PriyankaPalit7 wrote:
Is \(d>1\)?
(1) Median of \(d\), \(-d\), \(\frac{1}{d}\) is \(d\).
(2) Median of \(d\), \(d^2\), \(d^3\) is \(d\)
Since we have three numbers, and since the median is just the middle of 3, then translating out statements into equations is easy.
We'll do this and simplify, a Precise approach.
(1) Since d is the median then 1/d ≤ d ≤ -d or -d ≤ d ≤ 1/d. In the first case d ≤ -d implies d ≤ 0 so it is definitely smaller than 1. In the second case d ≤ 1/d implies that d ≤ 1 (just multiply by d) so it is once again smaller than 1.
Then the answer is NO: Sufficient.
(2) Our two options are d^2 ≤ d ≤ d^3 or d^3 ≤ d ≤ d^2. In the first case d^2 ≤ d implies d(d - 1) ≤ 0 so d is between 0 and 1. In the second case d^3≤d^2 implies d^2(d-1) ≤ 0 so, since d^2 is nonnegative, then d - 1 ≤ 0 and therefore d ≤ 1.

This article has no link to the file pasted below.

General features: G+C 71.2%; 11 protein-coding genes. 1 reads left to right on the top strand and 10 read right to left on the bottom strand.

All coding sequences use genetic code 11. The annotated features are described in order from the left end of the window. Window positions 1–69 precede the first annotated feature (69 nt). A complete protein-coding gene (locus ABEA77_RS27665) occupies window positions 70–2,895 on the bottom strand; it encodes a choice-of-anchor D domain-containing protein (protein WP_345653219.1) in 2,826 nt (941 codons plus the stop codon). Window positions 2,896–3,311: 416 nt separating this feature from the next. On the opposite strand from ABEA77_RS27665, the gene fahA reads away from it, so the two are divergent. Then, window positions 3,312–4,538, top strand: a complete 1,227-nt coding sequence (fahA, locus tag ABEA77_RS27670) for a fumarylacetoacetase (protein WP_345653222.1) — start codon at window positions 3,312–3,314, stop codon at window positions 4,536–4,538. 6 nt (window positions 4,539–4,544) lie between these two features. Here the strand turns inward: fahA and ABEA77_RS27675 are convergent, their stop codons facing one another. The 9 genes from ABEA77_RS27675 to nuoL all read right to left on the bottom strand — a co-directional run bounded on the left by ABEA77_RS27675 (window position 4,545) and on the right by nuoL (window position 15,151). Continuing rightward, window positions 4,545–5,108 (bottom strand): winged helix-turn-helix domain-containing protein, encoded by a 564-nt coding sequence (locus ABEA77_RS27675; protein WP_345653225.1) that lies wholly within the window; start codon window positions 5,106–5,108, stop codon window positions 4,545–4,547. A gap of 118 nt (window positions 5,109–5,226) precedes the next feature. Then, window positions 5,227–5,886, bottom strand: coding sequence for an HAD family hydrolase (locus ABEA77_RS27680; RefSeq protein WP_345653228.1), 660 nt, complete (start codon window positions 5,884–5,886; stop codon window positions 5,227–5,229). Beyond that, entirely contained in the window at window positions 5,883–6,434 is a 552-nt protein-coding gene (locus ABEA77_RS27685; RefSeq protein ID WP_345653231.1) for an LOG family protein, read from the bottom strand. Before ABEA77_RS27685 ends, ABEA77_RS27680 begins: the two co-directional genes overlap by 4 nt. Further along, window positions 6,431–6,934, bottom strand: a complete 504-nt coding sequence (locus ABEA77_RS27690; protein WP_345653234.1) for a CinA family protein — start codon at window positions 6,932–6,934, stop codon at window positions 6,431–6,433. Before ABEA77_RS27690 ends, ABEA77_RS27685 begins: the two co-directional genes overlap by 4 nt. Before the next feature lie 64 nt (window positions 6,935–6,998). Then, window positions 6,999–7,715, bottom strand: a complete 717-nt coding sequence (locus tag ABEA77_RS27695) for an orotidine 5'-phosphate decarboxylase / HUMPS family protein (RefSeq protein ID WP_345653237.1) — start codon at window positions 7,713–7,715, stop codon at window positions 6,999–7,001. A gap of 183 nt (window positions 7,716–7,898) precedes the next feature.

Then the answer is once again NO: Sufficient.
(D) is our answer.
Note that another solution would be to notice that d = 1 works in both cases, and then to see that if d > 1 then 1/d must be the median of (-d, 1/d, d) and d^2 must be the median of (d, d^2, d^3) in contradiction to the given data. This is a more 'Logical' approach, as it revolves around seeing the logical patterns behind the number choices.
-d ≤ d ≤ 1/d. "In the second case d ≤ 1/d implies that d ≤ 1 (just multiply by d) so it is once again smaller than 1."
Here you just multiplied both sides by d assuming it is >0. If d<0, your derivation just doesn't hold. Try -2 for example: